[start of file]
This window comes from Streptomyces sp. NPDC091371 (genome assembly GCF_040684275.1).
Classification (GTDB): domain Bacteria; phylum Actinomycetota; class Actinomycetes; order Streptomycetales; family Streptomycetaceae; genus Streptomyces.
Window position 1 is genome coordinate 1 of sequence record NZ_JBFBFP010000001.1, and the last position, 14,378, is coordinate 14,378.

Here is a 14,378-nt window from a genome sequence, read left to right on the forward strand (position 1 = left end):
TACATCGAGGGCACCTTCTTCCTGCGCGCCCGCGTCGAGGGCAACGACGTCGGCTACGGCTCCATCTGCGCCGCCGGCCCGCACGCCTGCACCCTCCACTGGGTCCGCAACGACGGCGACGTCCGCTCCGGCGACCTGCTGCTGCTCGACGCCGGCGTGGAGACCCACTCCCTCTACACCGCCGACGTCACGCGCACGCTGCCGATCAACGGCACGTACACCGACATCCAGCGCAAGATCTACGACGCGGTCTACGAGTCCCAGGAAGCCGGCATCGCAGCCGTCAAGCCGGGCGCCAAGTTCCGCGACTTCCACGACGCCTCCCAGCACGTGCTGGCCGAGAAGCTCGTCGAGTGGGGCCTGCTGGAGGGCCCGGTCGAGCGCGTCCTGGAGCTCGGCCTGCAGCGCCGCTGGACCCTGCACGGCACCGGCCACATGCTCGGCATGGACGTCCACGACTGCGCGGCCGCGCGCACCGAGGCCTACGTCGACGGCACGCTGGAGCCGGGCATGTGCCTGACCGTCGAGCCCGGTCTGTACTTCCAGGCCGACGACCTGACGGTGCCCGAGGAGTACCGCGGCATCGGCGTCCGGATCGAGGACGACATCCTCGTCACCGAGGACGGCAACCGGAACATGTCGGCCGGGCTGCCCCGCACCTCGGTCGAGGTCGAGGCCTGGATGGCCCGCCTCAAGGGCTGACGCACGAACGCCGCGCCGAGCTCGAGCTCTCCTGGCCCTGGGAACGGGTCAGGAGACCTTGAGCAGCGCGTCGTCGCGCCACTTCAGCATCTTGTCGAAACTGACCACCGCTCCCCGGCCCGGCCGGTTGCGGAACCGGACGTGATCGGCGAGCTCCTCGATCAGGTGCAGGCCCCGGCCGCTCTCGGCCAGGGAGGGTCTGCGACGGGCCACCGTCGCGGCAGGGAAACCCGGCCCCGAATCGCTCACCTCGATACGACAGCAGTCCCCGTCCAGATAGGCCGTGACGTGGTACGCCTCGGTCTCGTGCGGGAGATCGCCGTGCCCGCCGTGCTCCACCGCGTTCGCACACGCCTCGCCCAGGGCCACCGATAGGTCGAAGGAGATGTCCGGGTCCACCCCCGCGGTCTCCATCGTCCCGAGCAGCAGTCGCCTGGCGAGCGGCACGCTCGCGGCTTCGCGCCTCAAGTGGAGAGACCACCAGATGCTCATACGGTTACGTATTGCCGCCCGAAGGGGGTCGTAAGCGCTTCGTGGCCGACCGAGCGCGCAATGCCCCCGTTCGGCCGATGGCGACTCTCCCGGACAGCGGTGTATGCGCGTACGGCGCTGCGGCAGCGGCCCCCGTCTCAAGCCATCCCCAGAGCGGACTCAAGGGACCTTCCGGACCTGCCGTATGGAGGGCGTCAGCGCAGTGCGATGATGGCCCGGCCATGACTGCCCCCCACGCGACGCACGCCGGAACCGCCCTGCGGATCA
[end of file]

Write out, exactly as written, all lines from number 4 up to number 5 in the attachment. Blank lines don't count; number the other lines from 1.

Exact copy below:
Here is a 14,378-nt window from a genome sequence, read left to right on the forward strand (position 1 = left end):
TACATCGAGGGCACCTTCTTCCTGCGCGCCCGCGTCGAGGGCAACGACGTCGGCTACGGCTCCATCTGCGCCGCCGGCCCGCACGCCTGCACCCTCCACTGGGTCCGCAACGACGGCGACGTCCGCTCCGGCGACCTGCTGCTGCTCGACGCCGGCGTGGAGACCCACTCCCTCTACACCGCCGACGTCACGCGCACGCTGCCGATCAACGGCACGTACACCGACATCCAGCGCAAGATCTACGACGCGGTCTACGAGTCCCAGGAAGCCGGCATCGCAGCCGTCAAGCCGGGCGCCAAGTTCCGCGACTTCCACGACGCCTCCCAGCACGTGCTGGCCGAGAAGCTCGTCGAGTGGGGCCTGCTGGAGGGCCCGGTCGAGCGCGTCCTGGAGCTCGGCCTGCAGCGCCGCTGGACCCTGCACGGCACCGGCCACATGCTCGGCATGGACGTCCACGACTGCGCGGCCGCGCGCACCGAGGCCTACGTCGACGGCACGCTGGAGCCGGGCATGTGCCTGACCGTCGAGCCCGGTCTGTACTTCCAGGCCGACGACCTGACGGTGCCCGAGGAGTACCGCGGCATCGGCGTCCGGATCGAGGACGACATCCTCGTCACCGAGGACGGCAACCGGAACATGTCGGCCGGGCTGCCCCGCACCTCGGTCGAGGTCGAGGCCTGGATGGCCCGCCTCAAGGGCTGACGCACGAACGCCGCGCCGAGCTCGAGCTCTCCTGGCCCTGGGAACGGGTCAGGAGACCTTGAGCAGCGCGTCGTCGCGCCACTTCAGCATCTTGTCGAAACTGACCACCGCTCCCCGGCCCGGCCGGTTGCGGAACCGGACGTGATCGGCGAGCTCCTCGATCAGGTGCAGGCCCCGGCCGCTCTCGGCCAGGGAGGGTCTGCGACGGGCCACCGTCGCGGCAGGGAAACCCGGCCCCGAATCGCTCACCTCGATACGACAGCAGTCCCCGTCCAGATAGGCCGTGACGTGGTACGCCTCGGTCTCGTGCGGGAGATCGCCGTGCCCGCCGTGCTCCACCGCGTTCGCACACGCCTCGCCCAGGGCCACCGATAGGTCGAAGGAGATGTCCGGGTCCACCCCCGCGGTCTCCATCGTCCCGAGCAGCAGTCGCCTGGCGAGCGGCACGCTCGCGGCTTCGCGCCTCAAGTGGAGAGACCACCAGATGCTCATACGGTTACGTATTGCCGCCCGAAGGGGGTCGTAAGCGCTTCGTGGCCGACCGAGCGCGCAATGCCCCCGTTCGGCCGATGGCGACTCTCCCGGACAGCGGTGTATGCGCGTACGGCGCTGCGGCAGCGGCCCCCGTCTCAAGCCATCCCCAGAGCGGACTCAAGGGACCTTCCGGACCTGCCGTATGGAGGGCGTCAGCGCAGTGCGATGATGGCCCGGCCATGACTGCCCCCCACGCGACGCACGCCGGAACCGCCCTGCGGATCA